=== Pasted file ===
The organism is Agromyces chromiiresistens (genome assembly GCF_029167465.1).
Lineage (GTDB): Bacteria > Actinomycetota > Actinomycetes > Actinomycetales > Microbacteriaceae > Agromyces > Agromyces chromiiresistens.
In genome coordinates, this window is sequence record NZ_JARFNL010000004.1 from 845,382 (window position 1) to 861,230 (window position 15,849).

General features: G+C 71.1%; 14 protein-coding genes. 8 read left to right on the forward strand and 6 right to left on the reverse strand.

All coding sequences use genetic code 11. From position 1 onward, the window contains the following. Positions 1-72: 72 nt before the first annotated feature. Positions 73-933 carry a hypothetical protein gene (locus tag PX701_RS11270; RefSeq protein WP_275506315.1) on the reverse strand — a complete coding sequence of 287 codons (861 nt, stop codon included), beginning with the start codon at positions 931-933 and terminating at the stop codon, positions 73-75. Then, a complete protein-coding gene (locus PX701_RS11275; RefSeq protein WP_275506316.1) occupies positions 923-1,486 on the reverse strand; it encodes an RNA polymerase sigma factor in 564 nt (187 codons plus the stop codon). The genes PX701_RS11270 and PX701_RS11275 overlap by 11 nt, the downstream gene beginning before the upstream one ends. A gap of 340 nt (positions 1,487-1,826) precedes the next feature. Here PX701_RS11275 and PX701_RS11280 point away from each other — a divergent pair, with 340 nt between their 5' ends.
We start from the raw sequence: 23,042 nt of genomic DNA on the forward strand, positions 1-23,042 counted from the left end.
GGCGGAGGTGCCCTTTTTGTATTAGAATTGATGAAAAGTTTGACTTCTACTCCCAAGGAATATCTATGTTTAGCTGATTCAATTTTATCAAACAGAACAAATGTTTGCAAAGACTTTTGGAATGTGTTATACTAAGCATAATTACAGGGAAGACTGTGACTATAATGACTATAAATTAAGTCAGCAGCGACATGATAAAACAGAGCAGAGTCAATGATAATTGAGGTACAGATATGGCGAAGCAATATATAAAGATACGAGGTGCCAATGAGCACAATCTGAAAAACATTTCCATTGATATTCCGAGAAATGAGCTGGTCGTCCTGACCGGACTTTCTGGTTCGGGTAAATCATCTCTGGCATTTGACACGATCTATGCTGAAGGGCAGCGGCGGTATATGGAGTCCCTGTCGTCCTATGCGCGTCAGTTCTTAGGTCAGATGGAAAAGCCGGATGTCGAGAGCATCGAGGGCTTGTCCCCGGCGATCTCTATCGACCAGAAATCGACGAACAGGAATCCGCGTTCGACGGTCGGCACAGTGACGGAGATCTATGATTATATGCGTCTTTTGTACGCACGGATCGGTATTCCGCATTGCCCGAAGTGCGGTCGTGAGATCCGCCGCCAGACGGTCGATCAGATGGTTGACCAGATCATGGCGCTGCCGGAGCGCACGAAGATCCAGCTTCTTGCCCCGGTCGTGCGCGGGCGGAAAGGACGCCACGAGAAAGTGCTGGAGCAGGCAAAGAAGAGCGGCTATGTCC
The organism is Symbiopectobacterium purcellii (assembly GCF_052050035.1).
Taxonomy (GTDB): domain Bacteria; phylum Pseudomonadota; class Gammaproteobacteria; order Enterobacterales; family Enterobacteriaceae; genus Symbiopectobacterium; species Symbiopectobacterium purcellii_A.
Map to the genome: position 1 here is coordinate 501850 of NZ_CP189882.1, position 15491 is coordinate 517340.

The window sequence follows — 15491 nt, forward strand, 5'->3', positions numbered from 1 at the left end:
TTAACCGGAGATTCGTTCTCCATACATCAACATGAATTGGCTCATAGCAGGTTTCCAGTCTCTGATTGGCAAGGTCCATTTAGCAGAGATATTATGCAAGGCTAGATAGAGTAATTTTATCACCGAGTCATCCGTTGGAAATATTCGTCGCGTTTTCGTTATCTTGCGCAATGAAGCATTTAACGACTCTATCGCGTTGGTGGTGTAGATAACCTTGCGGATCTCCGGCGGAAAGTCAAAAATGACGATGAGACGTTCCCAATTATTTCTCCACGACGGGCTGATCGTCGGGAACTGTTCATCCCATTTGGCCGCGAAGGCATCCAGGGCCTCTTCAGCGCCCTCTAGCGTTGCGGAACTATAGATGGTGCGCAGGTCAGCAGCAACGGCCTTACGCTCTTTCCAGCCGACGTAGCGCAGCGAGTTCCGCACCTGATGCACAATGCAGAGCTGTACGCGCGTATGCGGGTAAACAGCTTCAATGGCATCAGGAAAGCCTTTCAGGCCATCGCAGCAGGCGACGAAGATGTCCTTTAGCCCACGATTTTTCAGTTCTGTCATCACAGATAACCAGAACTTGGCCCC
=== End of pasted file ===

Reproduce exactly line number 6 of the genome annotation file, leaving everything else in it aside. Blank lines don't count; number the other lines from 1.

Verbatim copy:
We start from the raw sequence: 23,042 nt of genomic DNA on the forward strand, positions 1-23,042 counted from the left end.